Announcing a sweeping change in India’s mapping policy, the Centre on Monday liberalised regulations on geospatial data, making it freely available in the country for innovation and IT companies.
The change is made specifically for Indian companies through updating the current guidelines pertaining to developing map technologies.
According to an official statement, the government realised that the existing regime imposed significant restrictions on the mapping industry, from creation to dissemination of maps, requiring Indian companies to seek licences and follow a cumbersome system of pre-approvals and permissions. Compliance with these regulatory restrictions has subjected startups in India to red tape, hindering Indian innovation in map technologies for decades, it said.
The Union Science and Technology Ministry, while announcing the new guidelines, said that it will greatly enhance the preparedness of the country for emergency response.
“With the new guidelines, individuals, companies, organisations, and government agencies shall be free to process the acquired geospatial data, build applications, and develop solutions in relation to such data and use such data products, applications, and solutions by way of selling, distributing, sharing, swapping, disseminating, publishing, ….,” it said.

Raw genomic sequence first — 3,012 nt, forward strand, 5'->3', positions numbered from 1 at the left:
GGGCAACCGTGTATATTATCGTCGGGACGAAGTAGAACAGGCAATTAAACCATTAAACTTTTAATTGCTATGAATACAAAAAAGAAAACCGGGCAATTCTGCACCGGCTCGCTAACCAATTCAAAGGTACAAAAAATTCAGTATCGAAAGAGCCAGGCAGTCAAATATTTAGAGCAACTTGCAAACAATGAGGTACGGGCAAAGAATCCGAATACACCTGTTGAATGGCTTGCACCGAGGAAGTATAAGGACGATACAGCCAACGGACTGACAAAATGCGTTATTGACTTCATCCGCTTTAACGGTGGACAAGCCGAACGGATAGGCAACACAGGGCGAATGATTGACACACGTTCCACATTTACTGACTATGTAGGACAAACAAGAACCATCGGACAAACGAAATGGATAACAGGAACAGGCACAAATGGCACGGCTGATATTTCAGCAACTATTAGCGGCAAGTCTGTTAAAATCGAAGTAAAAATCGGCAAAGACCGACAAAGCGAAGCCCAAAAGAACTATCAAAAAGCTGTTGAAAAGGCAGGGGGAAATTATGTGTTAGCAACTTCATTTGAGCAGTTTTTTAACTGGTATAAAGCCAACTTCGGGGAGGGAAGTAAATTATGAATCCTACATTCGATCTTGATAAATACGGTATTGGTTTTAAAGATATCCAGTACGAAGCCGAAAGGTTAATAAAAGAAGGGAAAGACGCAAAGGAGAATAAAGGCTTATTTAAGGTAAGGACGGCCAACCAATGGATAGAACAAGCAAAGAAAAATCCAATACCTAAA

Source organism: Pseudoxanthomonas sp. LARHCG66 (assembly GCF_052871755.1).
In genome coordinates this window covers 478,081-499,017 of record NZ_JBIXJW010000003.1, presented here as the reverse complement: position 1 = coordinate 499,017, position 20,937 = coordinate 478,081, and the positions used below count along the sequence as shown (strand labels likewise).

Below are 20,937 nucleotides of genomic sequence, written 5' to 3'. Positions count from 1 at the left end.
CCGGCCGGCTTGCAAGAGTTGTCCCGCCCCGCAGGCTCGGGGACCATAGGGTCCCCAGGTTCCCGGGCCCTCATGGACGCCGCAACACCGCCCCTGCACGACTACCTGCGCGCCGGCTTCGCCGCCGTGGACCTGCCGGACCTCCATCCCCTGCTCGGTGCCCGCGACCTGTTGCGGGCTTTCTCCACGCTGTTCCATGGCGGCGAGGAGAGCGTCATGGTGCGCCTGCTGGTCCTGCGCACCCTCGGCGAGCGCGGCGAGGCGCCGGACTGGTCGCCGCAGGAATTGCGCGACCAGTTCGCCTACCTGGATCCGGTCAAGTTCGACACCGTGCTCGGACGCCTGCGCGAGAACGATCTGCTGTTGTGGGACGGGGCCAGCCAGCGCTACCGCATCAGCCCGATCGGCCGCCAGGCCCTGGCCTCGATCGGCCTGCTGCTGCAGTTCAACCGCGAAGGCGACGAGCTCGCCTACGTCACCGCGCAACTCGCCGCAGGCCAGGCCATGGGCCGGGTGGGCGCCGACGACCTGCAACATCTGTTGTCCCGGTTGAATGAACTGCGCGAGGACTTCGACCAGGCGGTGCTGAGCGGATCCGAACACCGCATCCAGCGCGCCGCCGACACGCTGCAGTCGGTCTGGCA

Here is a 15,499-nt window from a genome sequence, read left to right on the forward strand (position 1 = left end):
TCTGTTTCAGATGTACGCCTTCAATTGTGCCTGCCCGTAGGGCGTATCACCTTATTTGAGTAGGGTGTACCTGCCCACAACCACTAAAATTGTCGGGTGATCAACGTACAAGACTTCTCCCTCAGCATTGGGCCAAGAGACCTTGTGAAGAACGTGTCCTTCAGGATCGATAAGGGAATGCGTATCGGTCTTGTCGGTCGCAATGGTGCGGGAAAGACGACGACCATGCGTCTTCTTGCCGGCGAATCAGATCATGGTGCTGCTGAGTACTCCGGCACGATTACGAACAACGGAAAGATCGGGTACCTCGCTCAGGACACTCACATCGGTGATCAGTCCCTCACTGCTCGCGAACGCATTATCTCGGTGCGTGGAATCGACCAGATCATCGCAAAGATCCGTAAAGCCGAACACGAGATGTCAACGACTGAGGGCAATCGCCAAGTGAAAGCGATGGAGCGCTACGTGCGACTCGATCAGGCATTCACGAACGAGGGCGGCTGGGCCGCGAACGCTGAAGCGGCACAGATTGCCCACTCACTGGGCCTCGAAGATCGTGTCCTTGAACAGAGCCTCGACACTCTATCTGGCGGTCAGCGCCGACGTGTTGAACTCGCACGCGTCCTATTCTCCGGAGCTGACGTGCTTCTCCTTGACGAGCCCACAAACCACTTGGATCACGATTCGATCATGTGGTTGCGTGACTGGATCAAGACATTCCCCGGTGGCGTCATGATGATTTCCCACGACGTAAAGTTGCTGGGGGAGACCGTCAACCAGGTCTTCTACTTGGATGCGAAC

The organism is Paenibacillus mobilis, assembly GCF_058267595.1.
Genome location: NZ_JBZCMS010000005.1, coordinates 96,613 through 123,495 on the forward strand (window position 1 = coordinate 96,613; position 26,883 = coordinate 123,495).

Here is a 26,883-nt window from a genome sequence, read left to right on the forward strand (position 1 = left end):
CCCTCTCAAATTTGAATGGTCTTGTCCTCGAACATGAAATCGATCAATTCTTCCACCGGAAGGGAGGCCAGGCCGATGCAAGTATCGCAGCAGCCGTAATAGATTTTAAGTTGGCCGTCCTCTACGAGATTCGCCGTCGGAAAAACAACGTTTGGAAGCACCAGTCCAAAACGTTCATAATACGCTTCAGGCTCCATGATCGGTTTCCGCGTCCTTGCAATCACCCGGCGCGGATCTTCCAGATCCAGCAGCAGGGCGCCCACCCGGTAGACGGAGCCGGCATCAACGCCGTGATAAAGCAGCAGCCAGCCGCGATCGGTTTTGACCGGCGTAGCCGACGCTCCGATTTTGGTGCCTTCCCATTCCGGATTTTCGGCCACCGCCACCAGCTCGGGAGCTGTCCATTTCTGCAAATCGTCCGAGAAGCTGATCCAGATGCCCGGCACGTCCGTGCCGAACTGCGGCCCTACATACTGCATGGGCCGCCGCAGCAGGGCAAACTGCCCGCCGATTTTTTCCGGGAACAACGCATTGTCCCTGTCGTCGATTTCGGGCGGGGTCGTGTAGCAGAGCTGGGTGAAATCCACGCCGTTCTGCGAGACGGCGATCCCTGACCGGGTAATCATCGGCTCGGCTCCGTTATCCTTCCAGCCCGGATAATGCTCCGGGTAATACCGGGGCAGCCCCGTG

However, self-certification will be used to convey adherence to these guidelines, it added.
Union Science and Technology Minister Harsh Vardhan said that the move will help drive efficiencies in agriculture and emergency-response capabilities while also facilitating rise of new-age industries.
“The availability of comprehensive, highly accurate, granular, and constantly updated representation of geospatial data will significantly benefit diverse sectors of the economy and will significantly boost innovation in the country and greatly enhance the preparedness of the country for emergency response,” he added.
The ministry also stated that the policy change is aligned to the vision of “Atmanirbhar Bharat” to achieve a $5 trillion economy.
Science and Technology Secretary, Professor Ashutosh Sharma, said that increased participation of the private sector will augment the growth of new technologies, platforms and application of geospatial data contributing to the country’s progress.
However, the government has put in place a few new rules to function. Sharma said that there is restriction on revealing the attributes or features of sensitive areas even though there would be none on surveying the area itself.
“The data is not for access, but only for surveying,” he added.
Similarly, terrestrial mapping and surveying will be allowed only by Indian entities. The data generated from such processes can be owned only by Indians. Foreign players can licence the information but not own it.